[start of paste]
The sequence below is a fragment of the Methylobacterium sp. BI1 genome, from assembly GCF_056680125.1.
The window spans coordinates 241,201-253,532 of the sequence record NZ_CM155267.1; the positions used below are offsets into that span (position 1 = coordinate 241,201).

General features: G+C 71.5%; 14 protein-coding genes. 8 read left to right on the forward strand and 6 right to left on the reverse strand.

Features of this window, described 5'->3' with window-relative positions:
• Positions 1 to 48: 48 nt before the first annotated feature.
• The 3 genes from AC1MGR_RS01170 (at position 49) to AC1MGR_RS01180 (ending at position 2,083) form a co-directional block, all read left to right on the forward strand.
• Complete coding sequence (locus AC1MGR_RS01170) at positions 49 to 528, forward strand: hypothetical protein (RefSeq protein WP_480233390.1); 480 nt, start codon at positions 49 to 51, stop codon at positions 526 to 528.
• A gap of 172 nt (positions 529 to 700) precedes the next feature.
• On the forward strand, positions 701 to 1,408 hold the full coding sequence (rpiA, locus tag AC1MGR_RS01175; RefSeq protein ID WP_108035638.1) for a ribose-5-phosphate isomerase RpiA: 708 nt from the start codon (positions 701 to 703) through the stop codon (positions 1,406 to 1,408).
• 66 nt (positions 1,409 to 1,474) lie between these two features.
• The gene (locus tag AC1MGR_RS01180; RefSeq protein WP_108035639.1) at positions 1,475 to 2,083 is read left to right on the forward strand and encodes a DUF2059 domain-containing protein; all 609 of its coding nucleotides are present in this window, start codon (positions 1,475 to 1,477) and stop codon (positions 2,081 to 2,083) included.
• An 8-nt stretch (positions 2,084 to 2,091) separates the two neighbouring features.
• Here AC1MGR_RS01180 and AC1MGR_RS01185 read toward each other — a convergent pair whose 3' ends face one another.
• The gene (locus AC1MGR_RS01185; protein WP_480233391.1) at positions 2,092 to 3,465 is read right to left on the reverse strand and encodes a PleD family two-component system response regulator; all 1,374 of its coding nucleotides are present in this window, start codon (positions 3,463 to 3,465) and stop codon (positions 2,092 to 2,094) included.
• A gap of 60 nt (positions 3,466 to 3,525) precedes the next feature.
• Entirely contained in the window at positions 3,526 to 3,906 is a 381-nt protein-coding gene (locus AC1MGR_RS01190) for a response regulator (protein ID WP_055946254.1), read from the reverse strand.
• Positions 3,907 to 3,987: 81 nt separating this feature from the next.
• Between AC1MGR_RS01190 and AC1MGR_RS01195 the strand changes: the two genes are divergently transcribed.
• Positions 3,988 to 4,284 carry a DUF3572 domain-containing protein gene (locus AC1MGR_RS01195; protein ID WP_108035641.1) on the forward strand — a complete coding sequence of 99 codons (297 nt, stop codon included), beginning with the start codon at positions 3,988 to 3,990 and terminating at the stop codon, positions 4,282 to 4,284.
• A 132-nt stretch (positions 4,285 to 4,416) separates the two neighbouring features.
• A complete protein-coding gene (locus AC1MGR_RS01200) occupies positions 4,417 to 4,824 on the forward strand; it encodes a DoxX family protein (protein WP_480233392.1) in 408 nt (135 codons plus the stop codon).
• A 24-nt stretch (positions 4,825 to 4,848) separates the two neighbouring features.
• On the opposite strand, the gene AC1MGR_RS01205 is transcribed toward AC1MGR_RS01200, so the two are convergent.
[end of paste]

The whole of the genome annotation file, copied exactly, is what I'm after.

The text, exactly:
The sequence below is a fragment of the Methylobacterium sp. BI1 genome, from assembly GCF_056680125.1.
The window spans coordinates 241,201-253,532 of the sequence record NZ_CM155267.1; the positions used below are offsets into that span (position 1 = coordinate 241,201).

General features: G+C 71.5%; 14 protein-coding genes. 8 read left to right on the forward strand and 6 right to left on the reverse strand.

Features of this window, described 5'->3' with window-relative positions:
• Positions 1 to 48: 48 nt before the first annotated feature.
• The 3 genes from AC1MGR_RS01170 (at position 49) to AC1MGR_RS01180 (ending at position 2,083) form a co-directional block, all read left to right on the forward strand.
• Complete coding sequence (locus AC1MGR_RS01170) at positions 49 to 528, forward strand: hypothetical protein (RefSeq protein WP_480233390.1); 480 nt, start codon at positions 49 to 51, stop codon at positions 526 to 528.
• A gap of 172 nt (positions 529 to 700) precedes the next feature.
• On the forward strand, positions 701 to 1,408 hold the full coding sequence (rpiA, locus tag AC1MGR_RS01175; RefSeq protein ID WP_108035638.1) for a ribose-5-phosphate isomerase RpiA: 708 nt from the start codon (positions 701 to 703) through the stop codon (positions 1,406 to 1,408).
• 66 nt (positions 1,409 to 1,474) lie between these two features.
• The gene (locus tag AC1MGR_RS01180; RefSeq protein WP_108035639.1) at positions 1,475 to 2,083 is read left to right on the forward strand and encodes a DUF2059 domain-containing protein; all 609 of its coding nucleotides are present in this window, start codon (positions 1,475 to 1,477) and stop codon (positions 2,081 to 2,083) included.
• An 8-nt stretch (positions 2,084 to 2,091) separates the two neighbouring features.
• Here AC1MGR_RS01180 and AC1MGR_RS01185 read toward each other — a convergent pair whose 3' ends face one another.
• The gene (locus AC1MGR_RS01185; protein WP_480233391.1) at positions 2,092 to 3,465 is read right to left on the reverse strand and encodes a PleD family two-component system response regulator; all 1,374 of its coding nucleotides are present in this window, start codon (positions 3,463 to 3,465) and stop codon (positions 2,092 to 2,094) included.
• A gap of 60 nt (positions 3,466 to 3,525) precedes the next feature.
• Entirely contained in the window at positions 3,526 to 3,906 is a 381-nt protein-coding gene (locus AC1MGR_RS01190) for a response regulator (protein ID WP_055946254.1), read from the reverse strand.
• Positions 3,907 to 3,987: 81 nt separating this feature from the next.
• Between AC1MGR_RS01190 and AC1MGR_RS01195 the strand changes: the two genes are divergently transcribed.
• Positions 3,988 to 4,284 carry a DUF3572 domain-containing protein gene (locus AC1MGR_RS01195; protein ID WP_108035641.1) on the forward strand — a complete coding sequence of 99 codons (297 nt, stop codon included), beginning with the start codon at positions 3,988 to 3,990 and terminating at the stop codon, positions 4,282 to 4,284.
• A 132-nt stretch (positions 4,285 to 4,416) separates the two neighbouring features.
• A complete protein-coding gene (locus AC1MGR_RS01200) occupies positions 4,417 to 4,824 on the forward strand; it encodes a DoxX family protein (protein WP_480233392.1) in 408 nt (135 codons plus the stop codon).
• A 24-nt stretch (positions 4,825 to 4,848) separates the two neighbouring features.
• On the opposite strand, the gene AC1MGR_RS01205 is transcribed toward AC1MGR_RS01200, so the two are convergent.